ATLANTA—Carbon monoxide can improve the effectiveness of antibiotics, making bacteria more sensitive to antibiotic medication, according to a study led by Georgia State University.
Researchers paired carbon monoxide with the antibiotic metronidazole and found carbon monoxide enhanced the efficacy of the antibiotic against H. pylori, a type of bacteria that infects the stomach and causes peptic ulcers. The findings are published in the journal Organic Letters.
“We found that if you administer carbon monoxide together with an antibiotic called metronidazole, it can sensitize bacteria toward the same antibiotic by 25-fold,” said Dr. Binghe Wang, Regents’ Professor of Chemistry and director of the Center for Diagnostics & Therapeutics at Georgia State and a Georgia Research Alliance Eminent Scholar in Drug Discovery. “It makes the bacteria much, much more sensitive to the antibiotic.
“We always hear about the discussions of drug resistance. When we have drug resistance, it’s not because these bacteria will not respond to antibiotics anymore. Most of the time, it means there is decreased sensitivity. If you can resensitize bacteria or sensitize them, then that would allow you to either use a smaller amount of antibiotic or use the same amount that would kill many, many more bacteria.”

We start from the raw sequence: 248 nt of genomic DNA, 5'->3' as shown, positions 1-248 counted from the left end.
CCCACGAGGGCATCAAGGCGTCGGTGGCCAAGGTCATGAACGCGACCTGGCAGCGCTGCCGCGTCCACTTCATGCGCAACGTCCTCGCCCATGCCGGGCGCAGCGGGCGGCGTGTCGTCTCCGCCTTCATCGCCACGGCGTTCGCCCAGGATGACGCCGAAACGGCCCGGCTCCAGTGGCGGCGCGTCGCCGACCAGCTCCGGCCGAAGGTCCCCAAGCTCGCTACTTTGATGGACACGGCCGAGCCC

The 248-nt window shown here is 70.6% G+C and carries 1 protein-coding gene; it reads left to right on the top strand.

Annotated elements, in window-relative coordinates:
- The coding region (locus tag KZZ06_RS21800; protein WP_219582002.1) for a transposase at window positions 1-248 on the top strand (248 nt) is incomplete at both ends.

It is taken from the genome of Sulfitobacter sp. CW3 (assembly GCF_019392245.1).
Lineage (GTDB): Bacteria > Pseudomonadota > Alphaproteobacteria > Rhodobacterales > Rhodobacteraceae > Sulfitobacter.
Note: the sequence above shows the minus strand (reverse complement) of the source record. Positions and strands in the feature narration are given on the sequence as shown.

Carbon monoxide is infamous for its toxicity at high concentrations, but it also has promising potential as a medical gas. Produced naturally in the human body, carbon monoxide is essential for survival and plays an important role in reducing inflammation, promoting cell proliferation and regulating cellular immune response to pathogens. Studies have found carbon monoxide has antimicrobial effects.
In this study, the researchers developed a prodrug system that releases three components: carbon monoxide, an antibiotic (metronidazole) and a fluorescent molecule used to monitor the release of carbon monoxide. A prodrug is the precursor of a drug and must undergo a chemical conversion before becoming an active pharmacological agent. This prodrug system has a three-reaction sequence and becomes active when placed in water, which sets the reaction in motion.
They studied H. pylori bacteria in a culture dish and compared the effect of only the antibiotic metronidazole against the bacteria versus the prodrug system with metronidazole and carbon monoxide combined.
Co-authors of the study include Ladie Kimberly C. De La Cruz, Zhixiang Pan, Bingchen Yu and Xingyue Ji of Georgia State and Stéphane L. Benoit and Robert J. Maier of the University of Georgia.
To read the study, visit https://pubs.acs.org/doi/abs/10.1021/acs.orglett.7b03348.
Dr. Binghe Wang
Director of the Center for Diagnostics & Therapeutics,
Regents’ Professor of Chemistry
Department of Chemistry
Dr. Binghe Wang is a Regents’ Professor of Chemistry, Georgia Research Alliance Eminent Scholar in Drug Discovery and Georgia Cancer Coalition Distinguished Cancer Scholar. He also serves as Associate Dean for Research, Innovation, and Graduate Studies in the College of Arts and Sciences. Wang has published over 270 scientific papers and trained a large number of graduate and undergraduate students as well as postdoctoral fellows. His research areas include drug design and drug delivery with an emphasis on new drugs against cancer, infectious diseases and inflammatory conditions as well as new diagnostics for cancer, cardiovascular abnormalities and other diseases.